How Do Tumor Cytogenetics Inform Cancer Treatments? Dynamic Risk Stratification and Precision Medicine Using Multi-armed Bandits

40 Pages Posted: 12 Jul 2019

See all articles by Zhijin Zhou

Zhijin Zhou

University of Washington - Michael G. Foster School of Business

Yingfei Wang

University of Washington - Michael G. Foster School of Business

Hamed Mamani

University of Washington - Michael G. Foster School of Business

David G. Coffey

Fred Hutchinson Cancer Research Center

Date Written: June 17, 2019

Abstract

Multiple myeloma is an incurable cancer of bone marrow plasma cells with a median overall survival of 5 years. With newly approved drugs to treat this disease over the last decade, physicians are afforded more opportunities to tailor treatment to individual patients and thereby improve survival outcomes and quality of life. However, since the optimal sequence of therapy is unknown, selecting a treatment that will result in the most effective outcome for each individual patient is challenging. To understand patients’ treatment responses, we develop an econometric model – the Hidden Markov model, to systematically identify changes in patients’ risk levels. Based on a fine-grained clinical dataset from Seattle Cancer Care Alliance (Seattle, WA) that includes patient-level cytogenetic information, we find that, other than the manifestation of cytogenetic features, previous exposure to certain drugs also affect patients’ underlying risk levels. The effectiveness of different treatments varies significantly among patients, which calls for personalized treatment recommendations.

We then formulate the treatment recommendation problem as a Bayesian contextual bandit, which sequentially selects treatments based on contextual information about patients and therapies, with the goal of maximizing overall survival outcomes. Facing the difficulty of evaluating the performance of the policy without field experiments in medical practice, we integrate the structural econometric model into bandit optimization and generate counterfactuals to support the theoretical exploration/exploitation framework with empirical evidence. Compared with clinical practices and benchmark strategies, our method suggests a rise in overall survival outcomes, with higher improvement for aging or high-risk patients with more complications.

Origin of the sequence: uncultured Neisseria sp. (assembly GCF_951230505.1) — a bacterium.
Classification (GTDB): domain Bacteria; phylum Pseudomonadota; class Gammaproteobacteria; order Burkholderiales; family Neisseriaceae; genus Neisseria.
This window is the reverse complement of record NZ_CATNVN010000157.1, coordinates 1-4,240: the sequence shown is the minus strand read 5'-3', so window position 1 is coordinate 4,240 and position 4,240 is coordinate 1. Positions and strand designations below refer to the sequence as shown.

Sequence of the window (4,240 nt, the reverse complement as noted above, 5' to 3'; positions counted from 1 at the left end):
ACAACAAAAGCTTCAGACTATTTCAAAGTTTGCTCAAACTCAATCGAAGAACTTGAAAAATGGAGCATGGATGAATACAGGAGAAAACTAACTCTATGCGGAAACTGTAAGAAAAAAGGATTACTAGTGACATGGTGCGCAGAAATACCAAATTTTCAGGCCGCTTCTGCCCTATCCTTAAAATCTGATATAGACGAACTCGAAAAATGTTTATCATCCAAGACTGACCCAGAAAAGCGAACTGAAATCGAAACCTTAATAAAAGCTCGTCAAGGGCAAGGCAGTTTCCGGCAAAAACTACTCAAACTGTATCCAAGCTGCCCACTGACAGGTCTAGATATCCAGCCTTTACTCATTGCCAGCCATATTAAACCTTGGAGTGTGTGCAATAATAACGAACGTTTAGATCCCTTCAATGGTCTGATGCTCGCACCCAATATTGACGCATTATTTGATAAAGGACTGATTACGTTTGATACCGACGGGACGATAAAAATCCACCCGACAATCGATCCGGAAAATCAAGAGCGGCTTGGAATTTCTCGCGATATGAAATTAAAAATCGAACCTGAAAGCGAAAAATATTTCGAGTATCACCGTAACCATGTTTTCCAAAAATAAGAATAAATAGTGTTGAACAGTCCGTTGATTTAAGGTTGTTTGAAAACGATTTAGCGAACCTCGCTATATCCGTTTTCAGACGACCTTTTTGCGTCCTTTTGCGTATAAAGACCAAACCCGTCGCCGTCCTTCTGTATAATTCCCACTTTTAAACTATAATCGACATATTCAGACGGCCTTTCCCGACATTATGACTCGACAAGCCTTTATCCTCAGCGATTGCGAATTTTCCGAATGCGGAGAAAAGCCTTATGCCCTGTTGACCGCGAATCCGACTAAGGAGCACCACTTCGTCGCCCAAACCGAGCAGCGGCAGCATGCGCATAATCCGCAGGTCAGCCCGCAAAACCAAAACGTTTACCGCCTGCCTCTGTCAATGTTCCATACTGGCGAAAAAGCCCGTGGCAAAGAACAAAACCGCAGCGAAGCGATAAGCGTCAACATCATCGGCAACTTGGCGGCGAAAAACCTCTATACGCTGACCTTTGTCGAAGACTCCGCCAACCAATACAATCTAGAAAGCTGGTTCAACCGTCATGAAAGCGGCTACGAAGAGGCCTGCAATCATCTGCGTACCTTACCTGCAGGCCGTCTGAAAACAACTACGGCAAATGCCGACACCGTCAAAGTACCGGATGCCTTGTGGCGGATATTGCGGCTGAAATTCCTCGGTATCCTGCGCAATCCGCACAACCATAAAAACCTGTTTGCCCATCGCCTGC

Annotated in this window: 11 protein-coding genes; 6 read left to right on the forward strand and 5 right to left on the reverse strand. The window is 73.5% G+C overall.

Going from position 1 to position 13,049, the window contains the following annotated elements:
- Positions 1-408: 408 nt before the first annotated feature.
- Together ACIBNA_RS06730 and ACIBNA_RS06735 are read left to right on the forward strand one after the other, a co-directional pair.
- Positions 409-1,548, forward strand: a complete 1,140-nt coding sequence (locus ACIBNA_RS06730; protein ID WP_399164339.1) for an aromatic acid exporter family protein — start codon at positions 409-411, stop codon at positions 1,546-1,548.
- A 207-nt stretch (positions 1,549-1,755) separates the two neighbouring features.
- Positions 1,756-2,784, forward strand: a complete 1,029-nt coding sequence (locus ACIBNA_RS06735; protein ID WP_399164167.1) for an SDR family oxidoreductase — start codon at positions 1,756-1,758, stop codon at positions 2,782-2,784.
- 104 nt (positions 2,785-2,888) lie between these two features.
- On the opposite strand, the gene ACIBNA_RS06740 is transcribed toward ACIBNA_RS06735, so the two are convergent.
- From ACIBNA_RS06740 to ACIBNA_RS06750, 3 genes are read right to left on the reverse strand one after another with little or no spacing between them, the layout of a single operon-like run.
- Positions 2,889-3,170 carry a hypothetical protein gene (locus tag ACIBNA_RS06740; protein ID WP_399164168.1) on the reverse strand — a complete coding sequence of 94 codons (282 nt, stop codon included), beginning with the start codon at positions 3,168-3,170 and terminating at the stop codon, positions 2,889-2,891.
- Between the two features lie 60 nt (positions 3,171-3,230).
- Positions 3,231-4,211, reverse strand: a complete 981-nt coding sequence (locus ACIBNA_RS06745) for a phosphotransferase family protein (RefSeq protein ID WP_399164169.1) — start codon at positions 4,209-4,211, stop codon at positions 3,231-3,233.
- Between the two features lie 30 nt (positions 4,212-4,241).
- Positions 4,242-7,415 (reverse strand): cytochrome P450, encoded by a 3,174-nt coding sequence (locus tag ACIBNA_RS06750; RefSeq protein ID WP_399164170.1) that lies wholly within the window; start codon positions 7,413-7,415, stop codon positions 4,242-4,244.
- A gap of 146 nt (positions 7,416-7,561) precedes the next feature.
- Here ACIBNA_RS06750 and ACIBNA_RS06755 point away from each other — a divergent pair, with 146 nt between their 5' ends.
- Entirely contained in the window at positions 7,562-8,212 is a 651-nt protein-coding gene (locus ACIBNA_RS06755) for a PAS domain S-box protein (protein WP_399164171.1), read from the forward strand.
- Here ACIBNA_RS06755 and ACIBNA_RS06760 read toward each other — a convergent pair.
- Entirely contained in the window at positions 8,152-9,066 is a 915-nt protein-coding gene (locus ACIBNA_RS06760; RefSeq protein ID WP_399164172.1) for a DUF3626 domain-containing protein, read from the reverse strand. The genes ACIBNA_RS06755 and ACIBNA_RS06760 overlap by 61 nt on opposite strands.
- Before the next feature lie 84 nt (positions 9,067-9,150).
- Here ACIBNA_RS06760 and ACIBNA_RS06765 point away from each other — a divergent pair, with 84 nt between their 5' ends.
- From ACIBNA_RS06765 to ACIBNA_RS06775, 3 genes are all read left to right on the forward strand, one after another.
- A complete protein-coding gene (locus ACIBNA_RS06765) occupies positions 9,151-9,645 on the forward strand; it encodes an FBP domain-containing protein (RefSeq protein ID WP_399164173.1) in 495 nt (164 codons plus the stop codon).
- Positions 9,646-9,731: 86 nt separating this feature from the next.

Keywords: Multiple Myeloma, Precision Medicine, Multi-Armed Bandit, Thompson Sampling, Hidden Markov Model (HMM)

Suggested Citation

Zhou, Zhijin and Wang, Yingfei and Mamani, Hamed and Coffey, David G., How Do Tumor Cytogenetics Inform Cancer Treatments? Dynamic Risk Stratification and Precision Medicine Using Multi-armed Bandits (June 17, 2019). Available at SSRN: https://ssrn.com/abstract=3405082 or http://dx.doi.org/10.2139/ssrn.3405082

Zhijin Zhou (Contact Author)

University of Washington - Michael G. Foster School of Business ( email )

Box 353200
Seattle, WA 98195-3200
United States

Yingfei Wang

University of Washington - Michael G. Foster School of Business ( email )

Box 353200
Seattle, WA 98195-3200
United States

Hamed Mamani

University of Washington - Michael G. Foster School of Business ( email )

Box 353200
Seattle, WA 98195-3200
United States

David G. Coffey

Fred Hutchinson Cancer Research Center ( email )

Seattle, WA
United States

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